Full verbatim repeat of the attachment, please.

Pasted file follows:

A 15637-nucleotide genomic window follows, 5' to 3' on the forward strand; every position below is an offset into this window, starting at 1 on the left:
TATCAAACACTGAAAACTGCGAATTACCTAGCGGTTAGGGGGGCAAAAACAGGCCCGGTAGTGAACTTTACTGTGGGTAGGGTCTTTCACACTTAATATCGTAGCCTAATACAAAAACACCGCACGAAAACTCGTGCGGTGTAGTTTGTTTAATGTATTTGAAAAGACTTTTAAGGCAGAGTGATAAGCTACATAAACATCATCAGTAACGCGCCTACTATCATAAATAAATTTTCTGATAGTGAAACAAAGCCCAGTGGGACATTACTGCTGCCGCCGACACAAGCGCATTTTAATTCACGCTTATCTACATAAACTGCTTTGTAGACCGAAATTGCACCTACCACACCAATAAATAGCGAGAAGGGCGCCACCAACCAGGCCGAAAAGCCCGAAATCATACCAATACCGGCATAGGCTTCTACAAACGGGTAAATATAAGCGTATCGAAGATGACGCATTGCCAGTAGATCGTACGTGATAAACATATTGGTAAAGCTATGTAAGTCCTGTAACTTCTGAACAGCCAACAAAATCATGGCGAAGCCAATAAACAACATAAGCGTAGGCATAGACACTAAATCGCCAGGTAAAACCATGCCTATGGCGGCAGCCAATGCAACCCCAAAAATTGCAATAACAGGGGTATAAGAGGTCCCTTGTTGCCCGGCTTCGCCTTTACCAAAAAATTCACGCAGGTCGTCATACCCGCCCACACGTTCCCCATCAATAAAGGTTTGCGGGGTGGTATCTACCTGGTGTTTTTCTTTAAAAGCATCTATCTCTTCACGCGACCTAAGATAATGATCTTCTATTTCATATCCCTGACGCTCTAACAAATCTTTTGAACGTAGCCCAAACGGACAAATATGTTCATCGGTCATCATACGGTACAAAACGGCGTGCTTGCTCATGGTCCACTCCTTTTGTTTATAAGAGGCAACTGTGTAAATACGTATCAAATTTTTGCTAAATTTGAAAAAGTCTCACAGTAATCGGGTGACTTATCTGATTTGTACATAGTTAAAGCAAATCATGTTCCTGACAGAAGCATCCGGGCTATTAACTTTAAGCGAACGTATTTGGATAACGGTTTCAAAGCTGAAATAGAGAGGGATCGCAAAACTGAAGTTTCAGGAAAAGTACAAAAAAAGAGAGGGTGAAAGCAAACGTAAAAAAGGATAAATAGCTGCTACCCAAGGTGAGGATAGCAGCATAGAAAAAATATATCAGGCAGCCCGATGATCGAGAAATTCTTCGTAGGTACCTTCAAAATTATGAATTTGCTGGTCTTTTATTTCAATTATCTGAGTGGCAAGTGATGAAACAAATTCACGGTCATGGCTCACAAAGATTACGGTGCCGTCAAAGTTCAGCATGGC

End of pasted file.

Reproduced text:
A 15637-nucleotide genomic window follows, 5' to 3' on the forward strand; every position below is an offset into this window, starting at 1 on the left:
TATCAAACACTGAAAACTGCGAATTACCTAGCGGTTAGGGGGGCAAAAACAGGCCCGGTAGTGAACTTTACTGTGGGTAGGGTCTTTCACACTTAATATCGTAGCCTAATACAAAAACACCGCACGAAAACTCGTGCGGTGTAGTTTGTTTAATGTATTTGAAAAGACTTTTAAGGCAGAGTGATAAGCTACATAAACATCATCAGTAACGCGCCTACTATCATAAATAAATTTTCTGATAGTGAAACAAAGCCCAGTGGGACATTACTGCTGCCGCCGACACAAGCGCATTTTAATTCACGCTTATCTACATAAACTGCTTTGTAGACCGAAATTGCACCTACCACACCAATAAATAGCGAGAAGGGCGCCACCAACCAGGCCGAAAAGCCCGAAATCATACCAATACCGGCATAGGCTTCTACAAACGGGTAAATATAAGCGTATCGAAGATGACGCATTGCCAGTAGATCGTACGTGATAAACATATTGGTAAAGCTATGTAAGTCCTGTAACTTCTGAACAGCCAACAAAATCATGGCGAAGCCAATAAACAACATAAGCGTAGGCATAGACACTAAATCGCCAGGTAAAACCATGCCTATGGCGGCAGCCAATGCAACCCCAAAAATTGCAATAACAGGGGTATAAGAGGTCCCTTGTTGCCCGGCTTCGCCTTTACCAAAAAATTCACGCAGGTCGTCATACCCGCCCACACGTTCCCCATCAATAAAGGTTTGCGGGGTGGTATCTACCTGGTGTTTTTCTTTAAAAGCATCTATCTCTTCACGCGACCTAAGATAATGATCTTCTATTTCATATCCCTGACGCTCTAACAAATCTTTTGAACGTAGCCCAAACGGACAAATATGTTCATCGGTCATCATACGGTACAAAACGGCGTGCTTGCTCATGGTCCACTCCTTTTGTTTATAAGAGGCAACTGTGTAAATACGTATCAAATTTTTGCTAAATTTGAAAAAGTCTCACAGTAATCGGGTGACTTATCTGATTTGTACATAGTTAAAGCAAATCATGTTCCTGACAGAAGCATCCGGGCTATTAACTTTAAGCGAACGTATTTGGATAACGGTTTCAAAGCTGAAATAGAGAGGGATCGCAAAACTGAAGTTTCAGGAAAAGTACAAAAAAAGAGAGGGTGAAAGCAAACGTAAAAAAGGATAAATAGCTGCTACCCAAGGTGAGGATAGCAGCATAGAAAAAATATATCAGGCAGCCCGATGATCGAGAAATTCTTCGTAGGTACCTTCAAAATTATGAATTTGCTGGTCTTTTATTTCAATTATCTGAGTGGCAAGTGATGAAACAAATTCACGGTCATGGCTCACAAAGATTACGGTGCCGTCAAAGTTCAGCATGGC